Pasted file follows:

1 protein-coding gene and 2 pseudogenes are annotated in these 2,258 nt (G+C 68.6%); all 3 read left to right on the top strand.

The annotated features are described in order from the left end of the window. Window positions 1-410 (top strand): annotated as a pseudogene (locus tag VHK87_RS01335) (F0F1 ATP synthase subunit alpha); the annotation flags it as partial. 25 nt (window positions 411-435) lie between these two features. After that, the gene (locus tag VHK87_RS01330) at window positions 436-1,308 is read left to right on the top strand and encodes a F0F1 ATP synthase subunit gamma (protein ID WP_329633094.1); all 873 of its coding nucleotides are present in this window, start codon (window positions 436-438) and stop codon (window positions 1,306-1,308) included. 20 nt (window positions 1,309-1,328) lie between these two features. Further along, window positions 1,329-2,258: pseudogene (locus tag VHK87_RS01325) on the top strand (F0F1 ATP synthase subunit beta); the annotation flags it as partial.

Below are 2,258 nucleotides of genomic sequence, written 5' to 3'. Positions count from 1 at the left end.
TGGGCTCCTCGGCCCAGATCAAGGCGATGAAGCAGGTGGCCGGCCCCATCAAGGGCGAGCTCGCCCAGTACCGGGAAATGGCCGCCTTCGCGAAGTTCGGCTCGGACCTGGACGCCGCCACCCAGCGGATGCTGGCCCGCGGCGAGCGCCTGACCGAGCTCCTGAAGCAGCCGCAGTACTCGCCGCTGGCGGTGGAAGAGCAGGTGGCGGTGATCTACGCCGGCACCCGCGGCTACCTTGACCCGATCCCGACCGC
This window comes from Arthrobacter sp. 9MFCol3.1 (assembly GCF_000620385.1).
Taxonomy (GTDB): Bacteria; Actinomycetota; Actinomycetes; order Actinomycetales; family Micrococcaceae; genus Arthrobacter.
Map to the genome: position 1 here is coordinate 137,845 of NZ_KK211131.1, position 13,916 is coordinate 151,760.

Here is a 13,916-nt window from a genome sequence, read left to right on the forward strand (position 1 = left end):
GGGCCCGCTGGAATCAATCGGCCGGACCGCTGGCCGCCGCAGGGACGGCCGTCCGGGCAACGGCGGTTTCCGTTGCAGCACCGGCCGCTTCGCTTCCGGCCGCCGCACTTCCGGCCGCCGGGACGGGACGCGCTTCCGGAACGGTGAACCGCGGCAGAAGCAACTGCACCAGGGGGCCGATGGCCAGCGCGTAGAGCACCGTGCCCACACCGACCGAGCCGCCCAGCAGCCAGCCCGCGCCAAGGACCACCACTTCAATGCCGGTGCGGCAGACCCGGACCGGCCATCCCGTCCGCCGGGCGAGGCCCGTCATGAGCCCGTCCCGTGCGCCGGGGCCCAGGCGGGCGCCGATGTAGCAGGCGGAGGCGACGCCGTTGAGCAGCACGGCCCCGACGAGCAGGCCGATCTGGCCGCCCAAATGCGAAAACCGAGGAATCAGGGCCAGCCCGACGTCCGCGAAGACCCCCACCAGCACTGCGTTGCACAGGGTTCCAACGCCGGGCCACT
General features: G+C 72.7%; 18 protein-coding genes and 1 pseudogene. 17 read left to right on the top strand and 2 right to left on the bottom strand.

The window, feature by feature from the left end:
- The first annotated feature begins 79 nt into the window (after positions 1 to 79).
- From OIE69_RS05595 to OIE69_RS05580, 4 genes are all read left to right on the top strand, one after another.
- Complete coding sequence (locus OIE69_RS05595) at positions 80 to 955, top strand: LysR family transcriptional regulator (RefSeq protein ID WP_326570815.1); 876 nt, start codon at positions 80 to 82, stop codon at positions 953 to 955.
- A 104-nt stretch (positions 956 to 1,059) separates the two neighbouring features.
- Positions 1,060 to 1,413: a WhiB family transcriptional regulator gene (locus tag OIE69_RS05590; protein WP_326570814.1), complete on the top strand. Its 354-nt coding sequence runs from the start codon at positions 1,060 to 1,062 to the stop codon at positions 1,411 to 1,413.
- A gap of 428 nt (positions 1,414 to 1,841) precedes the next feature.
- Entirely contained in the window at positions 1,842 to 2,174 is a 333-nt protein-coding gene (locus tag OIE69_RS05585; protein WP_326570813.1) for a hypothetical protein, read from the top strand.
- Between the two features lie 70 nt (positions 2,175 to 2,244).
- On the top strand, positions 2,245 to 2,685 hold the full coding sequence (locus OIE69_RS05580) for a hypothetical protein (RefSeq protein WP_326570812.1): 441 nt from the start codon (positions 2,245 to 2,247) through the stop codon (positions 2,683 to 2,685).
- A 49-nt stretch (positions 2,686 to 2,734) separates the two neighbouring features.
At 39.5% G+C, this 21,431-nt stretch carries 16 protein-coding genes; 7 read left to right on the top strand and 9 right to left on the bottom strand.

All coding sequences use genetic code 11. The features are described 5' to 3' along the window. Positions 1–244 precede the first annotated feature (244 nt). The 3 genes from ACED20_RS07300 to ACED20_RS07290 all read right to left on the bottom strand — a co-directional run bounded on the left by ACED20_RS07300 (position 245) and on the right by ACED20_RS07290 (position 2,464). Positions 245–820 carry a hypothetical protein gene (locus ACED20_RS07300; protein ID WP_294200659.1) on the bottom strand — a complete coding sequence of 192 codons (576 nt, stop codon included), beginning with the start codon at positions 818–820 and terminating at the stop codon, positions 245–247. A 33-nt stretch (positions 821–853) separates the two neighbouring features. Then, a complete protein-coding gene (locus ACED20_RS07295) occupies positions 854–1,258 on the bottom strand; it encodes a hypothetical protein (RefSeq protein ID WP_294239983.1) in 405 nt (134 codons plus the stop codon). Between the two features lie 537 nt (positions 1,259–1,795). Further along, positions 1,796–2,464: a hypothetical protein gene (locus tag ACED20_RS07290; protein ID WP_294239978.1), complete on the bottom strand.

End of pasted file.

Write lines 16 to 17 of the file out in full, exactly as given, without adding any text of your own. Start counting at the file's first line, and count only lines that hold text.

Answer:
- Positions 1,060 to 1,413: a WhiB family transcriptional regulator gene (locus tag OIE69_RS05590; protein WP_326570814.1), complete on the top strand. Its 354-nt coding sequence runs from the start codon at positions 1,060 to 1,062 to the stop codon at positions 1,411 to 1,413.
- A gap of 428 nt (positions 1,414 to 1,841) precedes the next feature.